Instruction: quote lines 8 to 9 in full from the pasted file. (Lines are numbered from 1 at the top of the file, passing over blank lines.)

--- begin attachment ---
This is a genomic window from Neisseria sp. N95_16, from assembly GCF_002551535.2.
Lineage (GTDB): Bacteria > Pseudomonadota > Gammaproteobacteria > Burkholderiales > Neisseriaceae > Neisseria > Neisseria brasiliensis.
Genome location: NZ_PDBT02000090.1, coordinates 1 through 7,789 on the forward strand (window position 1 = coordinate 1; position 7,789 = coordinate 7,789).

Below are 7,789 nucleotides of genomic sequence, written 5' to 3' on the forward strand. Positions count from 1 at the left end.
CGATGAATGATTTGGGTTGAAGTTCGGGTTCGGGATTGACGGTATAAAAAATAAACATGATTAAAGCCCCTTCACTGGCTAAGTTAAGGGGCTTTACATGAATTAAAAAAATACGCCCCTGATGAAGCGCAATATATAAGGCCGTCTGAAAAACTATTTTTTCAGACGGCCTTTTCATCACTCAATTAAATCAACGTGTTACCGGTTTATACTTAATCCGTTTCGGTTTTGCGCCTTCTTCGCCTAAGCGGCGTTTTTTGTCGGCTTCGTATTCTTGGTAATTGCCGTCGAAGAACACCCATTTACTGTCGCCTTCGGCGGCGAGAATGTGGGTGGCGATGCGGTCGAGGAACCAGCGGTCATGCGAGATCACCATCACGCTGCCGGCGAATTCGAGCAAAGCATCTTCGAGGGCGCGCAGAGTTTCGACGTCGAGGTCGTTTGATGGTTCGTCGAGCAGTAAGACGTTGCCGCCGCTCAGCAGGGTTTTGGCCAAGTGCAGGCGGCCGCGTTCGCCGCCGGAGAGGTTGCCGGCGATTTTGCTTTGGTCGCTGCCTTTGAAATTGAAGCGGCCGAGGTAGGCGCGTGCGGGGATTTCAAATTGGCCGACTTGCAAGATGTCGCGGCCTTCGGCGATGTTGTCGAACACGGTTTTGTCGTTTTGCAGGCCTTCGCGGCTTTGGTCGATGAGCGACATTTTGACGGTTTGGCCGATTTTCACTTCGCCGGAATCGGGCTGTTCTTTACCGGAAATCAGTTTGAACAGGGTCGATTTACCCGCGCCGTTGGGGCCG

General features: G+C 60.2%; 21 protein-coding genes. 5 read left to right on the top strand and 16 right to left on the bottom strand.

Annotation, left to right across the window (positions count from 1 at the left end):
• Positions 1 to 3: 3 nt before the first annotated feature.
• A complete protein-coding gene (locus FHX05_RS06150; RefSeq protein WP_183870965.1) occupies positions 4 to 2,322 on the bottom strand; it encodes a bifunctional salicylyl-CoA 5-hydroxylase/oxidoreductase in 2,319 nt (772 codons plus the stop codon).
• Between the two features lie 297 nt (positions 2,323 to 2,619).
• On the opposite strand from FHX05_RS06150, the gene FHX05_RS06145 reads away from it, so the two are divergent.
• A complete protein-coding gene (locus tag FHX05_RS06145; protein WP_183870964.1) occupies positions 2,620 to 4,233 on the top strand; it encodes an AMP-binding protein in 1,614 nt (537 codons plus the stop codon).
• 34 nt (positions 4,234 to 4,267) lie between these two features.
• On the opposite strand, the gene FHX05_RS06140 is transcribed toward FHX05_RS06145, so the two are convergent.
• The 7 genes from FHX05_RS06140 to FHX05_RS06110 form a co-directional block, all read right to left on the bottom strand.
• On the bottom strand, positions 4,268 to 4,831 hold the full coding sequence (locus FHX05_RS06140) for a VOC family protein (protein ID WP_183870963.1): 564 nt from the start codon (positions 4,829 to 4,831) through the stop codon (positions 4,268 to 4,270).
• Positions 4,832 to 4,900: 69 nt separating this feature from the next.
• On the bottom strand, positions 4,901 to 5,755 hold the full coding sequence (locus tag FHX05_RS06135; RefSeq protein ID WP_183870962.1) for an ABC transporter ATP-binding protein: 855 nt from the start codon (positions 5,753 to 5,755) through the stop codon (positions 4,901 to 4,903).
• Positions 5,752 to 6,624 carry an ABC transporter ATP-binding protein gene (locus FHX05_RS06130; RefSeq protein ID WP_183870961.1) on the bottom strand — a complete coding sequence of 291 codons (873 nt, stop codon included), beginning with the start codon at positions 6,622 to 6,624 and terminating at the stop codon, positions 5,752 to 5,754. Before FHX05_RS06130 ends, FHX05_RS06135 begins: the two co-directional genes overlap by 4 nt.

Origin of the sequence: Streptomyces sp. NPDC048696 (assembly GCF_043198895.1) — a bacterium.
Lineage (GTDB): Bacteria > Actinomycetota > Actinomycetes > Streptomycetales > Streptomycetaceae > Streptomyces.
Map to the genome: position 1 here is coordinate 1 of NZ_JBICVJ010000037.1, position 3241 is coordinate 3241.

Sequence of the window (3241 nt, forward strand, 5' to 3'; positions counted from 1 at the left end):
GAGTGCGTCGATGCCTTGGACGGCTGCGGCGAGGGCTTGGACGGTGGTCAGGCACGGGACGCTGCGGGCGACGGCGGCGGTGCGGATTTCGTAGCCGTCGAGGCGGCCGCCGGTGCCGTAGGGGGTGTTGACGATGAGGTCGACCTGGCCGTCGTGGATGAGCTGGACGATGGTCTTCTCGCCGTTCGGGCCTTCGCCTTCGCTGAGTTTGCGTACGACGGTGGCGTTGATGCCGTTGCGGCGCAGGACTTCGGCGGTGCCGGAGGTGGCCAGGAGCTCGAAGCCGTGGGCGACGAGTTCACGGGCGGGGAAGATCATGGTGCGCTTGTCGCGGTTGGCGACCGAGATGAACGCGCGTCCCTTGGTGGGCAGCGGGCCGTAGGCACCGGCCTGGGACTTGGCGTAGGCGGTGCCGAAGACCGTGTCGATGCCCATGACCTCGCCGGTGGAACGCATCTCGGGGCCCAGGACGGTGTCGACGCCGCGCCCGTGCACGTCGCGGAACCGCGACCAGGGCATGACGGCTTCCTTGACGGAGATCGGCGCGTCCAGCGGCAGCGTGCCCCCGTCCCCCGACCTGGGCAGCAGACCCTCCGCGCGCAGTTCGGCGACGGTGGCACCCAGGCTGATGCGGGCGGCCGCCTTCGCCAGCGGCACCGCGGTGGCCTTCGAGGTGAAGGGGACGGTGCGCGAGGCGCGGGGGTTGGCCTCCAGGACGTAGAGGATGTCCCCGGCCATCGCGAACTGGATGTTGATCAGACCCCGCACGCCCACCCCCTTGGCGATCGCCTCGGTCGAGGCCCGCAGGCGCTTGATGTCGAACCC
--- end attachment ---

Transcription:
• Positions 1 to 3: 3 nt before the first annotated feature.
• A complete protein-coding gene (locus FHX05_RS06150; RefSeq protein WP_183870965.1) occupies positions 4 to 2,322 on the bottom strand; it encodes a bifunctional salicylyl-CoA 5-hydroxylase/oxidoreductase in 2,319 nt (772 codons plus the stop codon).